Divert shipping routes
Overall effectiveness category No evidence found (no assessment)
Number of studies: 0
Background information and definitions
Diverting shipping routes away from important areas for marine and freshwater mammals may reduce the risk of lethal collisions (Vanderlaan et al. 2009, van der Hoop et al. 2012, Chion et al. 2018). Diversions may be permanent or temporary (e.g. seasonal or in response to mammal sightings), mandatory or voluntary, and may apply to all vessels or to certain vessel types or sizes. Careful planning may be required as diverting shipping routes to avoid one species could increase the collision risk for other species in new areas (Redfern et al. 2013). Enforcement may also be required if compliance is low.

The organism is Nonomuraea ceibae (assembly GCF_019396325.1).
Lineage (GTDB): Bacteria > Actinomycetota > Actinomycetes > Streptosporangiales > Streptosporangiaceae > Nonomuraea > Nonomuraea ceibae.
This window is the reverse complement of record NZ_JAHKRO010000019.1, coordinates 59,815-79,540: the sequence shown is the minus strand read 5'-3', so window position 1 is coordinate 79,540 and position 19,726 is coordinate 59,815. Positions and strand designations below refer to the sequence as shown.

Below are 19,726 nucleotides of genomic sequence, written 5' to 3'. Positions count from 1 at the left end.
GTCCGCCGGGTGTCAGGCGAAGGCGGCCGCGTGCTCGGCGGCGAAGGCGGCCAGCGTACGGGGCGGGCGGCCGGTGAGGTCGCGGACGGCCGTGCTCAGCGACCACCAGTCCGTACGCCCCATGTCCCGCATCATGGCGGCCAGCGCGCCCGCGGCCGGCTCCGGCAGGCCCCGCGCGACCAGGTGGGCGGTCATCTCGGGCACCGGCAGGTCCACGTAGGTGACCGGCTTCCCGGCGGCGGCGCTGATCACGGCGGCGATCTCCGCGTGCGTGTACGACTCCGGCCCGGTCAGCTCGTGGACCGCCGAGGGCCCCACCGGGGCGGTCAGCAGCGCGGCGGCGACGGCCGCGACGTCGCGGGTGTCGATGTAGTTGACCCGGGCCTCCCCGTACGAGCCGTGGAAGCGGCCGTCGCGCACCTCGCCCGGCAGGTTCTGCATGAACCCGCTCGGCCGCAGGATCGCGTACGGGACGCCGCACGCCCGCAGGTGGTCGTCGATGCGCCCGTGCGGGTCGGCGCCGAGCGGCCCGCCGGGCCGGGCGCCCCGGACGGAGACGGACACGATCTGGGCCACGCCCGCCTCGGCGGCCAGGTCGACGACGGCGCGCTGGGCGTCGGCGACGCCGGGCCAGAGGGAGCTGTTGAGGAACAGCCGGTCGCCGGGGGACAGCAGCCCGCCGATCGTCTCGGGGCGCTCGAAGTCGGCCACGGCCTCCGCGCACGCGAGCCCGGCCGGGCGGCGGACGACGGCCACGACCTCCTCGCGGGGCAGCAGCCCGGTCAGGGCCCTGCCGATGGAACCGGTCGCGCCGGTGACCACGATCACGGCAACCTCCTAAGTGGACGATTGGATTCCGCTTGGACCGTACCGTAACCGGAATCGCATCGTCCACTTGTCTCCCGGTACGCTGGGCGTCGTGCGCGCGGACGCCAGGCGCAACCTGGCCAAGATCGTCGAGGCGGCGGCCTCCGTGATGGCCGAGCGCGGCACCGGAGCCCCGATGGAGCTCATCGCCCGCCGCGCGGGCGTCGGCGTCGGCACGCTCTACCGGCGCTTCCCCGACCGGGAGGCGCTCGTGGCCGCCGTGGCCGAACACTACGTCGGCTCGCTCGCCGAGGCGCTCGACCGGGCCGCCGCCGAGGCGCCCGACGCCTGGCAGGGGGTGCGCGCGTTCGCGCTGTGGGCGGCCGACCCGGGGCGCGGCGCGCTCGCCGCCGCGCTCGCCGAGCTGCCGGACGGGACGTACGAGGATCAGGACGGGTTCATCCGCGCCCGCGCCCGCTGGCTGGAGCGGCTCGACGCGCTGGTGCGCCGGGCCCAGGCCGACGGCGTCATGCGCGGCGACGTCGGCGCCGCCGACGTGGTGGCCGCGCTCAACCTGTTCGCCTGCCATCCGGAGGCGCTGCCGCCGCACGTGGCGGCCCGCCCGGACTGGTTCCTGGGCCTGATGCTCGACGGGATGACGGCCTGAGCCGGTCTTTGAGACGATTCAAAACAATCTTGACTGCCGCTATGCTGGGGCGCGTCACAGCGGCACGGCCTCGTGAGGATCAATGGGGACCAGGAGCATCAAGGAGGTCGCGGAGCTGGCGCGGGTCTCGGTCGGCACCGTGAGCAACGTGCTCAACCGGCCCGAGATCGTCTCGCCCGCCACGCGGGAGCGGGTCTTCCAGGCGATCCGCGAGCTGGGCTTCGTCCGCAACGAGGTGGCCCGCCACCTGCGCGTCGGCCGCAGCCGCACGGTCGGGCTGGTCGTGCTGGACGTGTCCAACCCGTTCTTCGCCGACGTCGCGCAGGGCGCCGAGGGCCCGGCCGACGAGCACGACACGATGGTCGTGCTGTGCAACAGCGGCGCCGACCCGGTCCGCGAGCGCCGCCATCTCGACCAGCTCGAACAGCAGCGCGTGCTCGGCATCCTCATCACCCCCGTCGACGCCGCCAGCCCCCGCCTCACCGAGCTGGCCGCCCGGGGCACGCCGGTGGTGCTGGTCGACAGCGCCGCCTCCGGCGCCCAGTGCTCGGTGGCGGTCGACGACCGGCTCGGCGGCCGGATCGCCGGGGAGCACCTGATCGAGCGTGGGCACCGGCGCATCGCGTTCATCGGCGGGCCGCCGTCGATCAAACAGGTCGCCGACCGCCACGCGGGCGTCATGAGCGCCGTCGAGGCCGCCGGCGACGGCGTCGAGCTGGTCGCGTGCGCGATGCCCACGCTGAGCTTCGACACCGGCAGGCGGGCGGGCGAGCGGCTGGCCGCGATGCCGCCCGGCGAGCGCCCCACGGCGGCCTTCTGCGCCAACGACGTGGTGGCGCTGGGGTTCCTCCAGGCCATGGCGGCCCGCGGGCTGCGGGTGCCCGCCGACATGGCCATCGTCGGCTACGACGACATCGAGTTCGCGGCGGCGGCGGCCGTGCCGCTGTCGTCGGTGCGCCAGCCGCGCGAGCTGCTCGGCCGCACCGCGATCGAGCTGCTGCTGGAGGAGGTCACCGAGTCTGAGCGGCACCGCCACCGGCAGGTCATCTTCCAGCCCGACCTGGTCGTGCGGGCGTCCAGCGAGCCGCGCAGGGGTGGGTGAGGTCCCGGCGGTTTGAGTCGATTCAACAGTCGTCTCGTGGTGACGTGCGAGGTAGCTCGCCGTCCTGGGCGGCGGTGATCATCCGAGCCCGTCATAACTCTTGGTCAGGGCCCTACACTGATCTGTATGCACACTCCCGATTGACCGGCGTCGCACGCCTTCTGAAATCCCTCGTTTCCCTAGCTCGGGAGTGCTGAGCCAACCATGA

This intervention is often combined with vessel speed restrictions, see Set and enforce vessel speed limits.
Chion C., Turgeon S., Cantin G., Michaud R., Ménard N., Lesage V., Parrott L., Beaufils P., Clermont Y. & Gravel C. (2018) A voluntary conservation agreement reduces the risks of lethal collisions between ships and whales in the St. Lawrence Estuary (Québec, Canada): From co-construction to monitoring compliance and assessing effectiveness. PLOS ONE, 13, e0202560.
Redfern J.V., Mckenna M.F., Moore T.J., Calambokidis J., Deangelis M.L., Becker E.A., Barlow J., Forney K.A., Fiedler P.C. & Chivers S.J. (2013) Assessing the risk of ships striking large whales in marine spatial planning. Conservation Biology, 27, 292–302.
van der Hoop J.M., Vanderlaan A.S.M. & Taggart C.T. (2012) Absolute probability estimates of lethal vessel strikes to North Atlantic right whales in Roseway Basin, Scotian Shelf. Ecological Applications, 22, 2021–2033.
Vanderlaan A.S.M. & Taggart C.T. (2009) Efficacy of a voluntary area to be avoided to reduce risk of lethal vessel strikes to endangered whales. Conservation Biology, 23, 1467–1474.